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Simo

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About Simo

  • Rank
    GOTM Triple winner

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  • Location
    Burntwood, England

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  1. Thanks The pickups are EMG P81/P85, they're exactly the same as the 81/85 humbuckers, just in a P90 sized housing.
  2. Spalted Maple Singlecut 24 frets, 25.5" scale Body: American Cherry Top: Spalted Maple Neck: Maple/American Cherry Fretboard: Ziricote Inlays: Sterling silver side dots Pickups: EMG P81/P85 Dunlop Flush-Mount strap locks Ebony knobs Body Finish: Rustins Plastic Coating (brushed) Neck Finish: Hard wax oil [
  3. Custom pickups, with Ebony covers.. courtesy of German Pickup guru Harry Häussel
  4. I've not used Box Elder before but I understand from what I've read that the colour will fade over time in exposure to sunlight. I've not decided on a finish yet but it will be something that contains uv inhibitors to help preserve the colour. The fretboard blank has arrived this week.. the fretlines will be a pink/red colour to match the top, so I've gone for a plain Ebony board to help those stand out. I've also taken an off-cut from the body, bookmatched it and planed it down to use as a headstock veneer.
  5. I can take a picture of the inside of my dust extractor if it would make you feel better
  6. Hi guys, I've not been around here for a few months, just thought I'd post some pics of one of the builds I've been working on... This will be the first singlecut bass I've built, the shape is basically a singlecut version of the design I used for the 5 string fretless (and the 6 string Redwood bass I built last year). The spec is as follows... 34" scale, fretless Flame Box Elder top African Mahogany body Bolt-On neck, Maple Ebony fretboard (with fretlines) Hipshot hardware (black) Custom made Häussel Bassbar pickup (bridge) & Häussel Jazzbucker (neck) Flame Box Elder top: African Mahogany body blank (2 piece): Body cut and sanded to shape (the top has been wiped over with a damp cloth to raise the grain) Carving the rear contour: Control cavity routed: Pickups marked out, ready for routing:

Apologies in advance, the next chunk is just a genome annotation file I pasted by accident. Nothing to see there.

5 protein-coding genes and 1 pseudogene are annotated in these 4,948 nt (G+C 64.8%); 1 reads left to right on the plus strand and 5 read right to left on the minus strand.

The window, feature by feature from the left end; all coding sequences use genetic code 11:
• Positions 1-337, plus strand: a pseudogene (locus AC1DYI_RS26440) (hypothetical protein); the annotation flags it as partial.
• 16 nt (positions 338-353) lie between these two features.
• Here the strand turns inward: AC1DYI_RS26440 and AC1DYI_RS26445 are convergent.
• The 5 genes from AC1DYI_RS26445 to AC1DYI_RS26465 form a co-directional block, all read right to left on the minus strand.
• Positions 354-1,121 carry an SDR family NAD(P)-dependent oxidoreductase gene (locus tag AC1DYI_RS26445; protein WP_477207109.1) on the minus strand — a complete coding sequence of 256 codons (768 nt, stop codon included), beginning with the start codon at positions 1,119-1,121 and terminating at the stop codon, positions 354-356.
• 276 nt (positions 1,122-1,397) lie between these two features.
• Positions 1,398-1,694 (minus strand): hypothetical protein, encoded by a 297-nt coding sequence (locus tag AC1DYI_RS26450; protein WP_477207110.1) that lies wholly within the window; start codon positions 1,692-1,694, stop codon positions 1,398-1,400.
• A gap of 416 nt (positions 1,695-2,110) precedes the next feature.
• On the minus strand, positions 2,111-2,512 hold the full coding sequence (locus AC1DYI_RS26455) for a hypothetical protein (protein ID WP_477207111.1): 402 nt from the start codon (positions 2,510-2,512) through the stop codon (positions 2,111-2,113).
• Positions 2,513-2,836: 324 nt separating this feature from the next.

7. Long time, no update!... I was unable to get the neck finished inside the competition deadline, but I was still allowed to enter and I'm pleased to say I won I've had to do some re-finishing work on the body since then, after knocking it by accident against my vice which left a nice mark on the back of the body I've been busy with other projects over the last couple of months, so I haven't had much free time to spend on it but it's finally nearing completion, I'll post some pictures and hopefully some sound clips/videos when it's done. Here's a picture I took for the voting poll, assembled with the un-finished neck.
  8. Luckily the deadline for the competition has been extended for another month, to give slackers like me time to finish The finish is looking good so far, I've been really impressed with the Tru-Oil.
  9. Nope, no grain filler or sealer, just Tru-Oil.
  10. Thanks 3rd coat of Tru-Oil, starting to shine up nicely...
  11. These are different to the coloured strings you'll see on most guitars... They're Labella Deep Talkin' nylon tape wound strings, which produce a more upright bass tone due to the layer of nylon wrapped around the metal winding. For standard electric/acoustic coloured strings try some DR's. I use the DR Black Beauties on my acoustic.. the coating is barely noticeable, they last very well (without losing the coating) and most of all they sound great.
  12. I've strung her up today for a test fit, just to check everything is as it should be before I get stuck into final sanding and finishing...
  13. No dust, just black CA. The ones I use were from ebay, I brought them quite a while ago so I can't remember what they cost. I found the longer crimp beads tend to come with the hoops.. the smaller, hoop-less tubes are often only a couple of millimetres long, which would make fitting them a bit more fiddly. Snipping the hoops off is easily done though, and it definitely beats cutting sections of long tubing down. No probs
  14. They're 'crimp beads' sold for making jewellery. They normally come with a hoop on one end, so I snip that off with some fret cutters, add a drop of black superglue in to the hole and tap them in gently with a small plastic faced hammer. I leave them slightly proud of the surface and once I've added some more black superglue (if needed) to fill the centre of the inlay, I use a small, flat file to make them flush to the fretboard.
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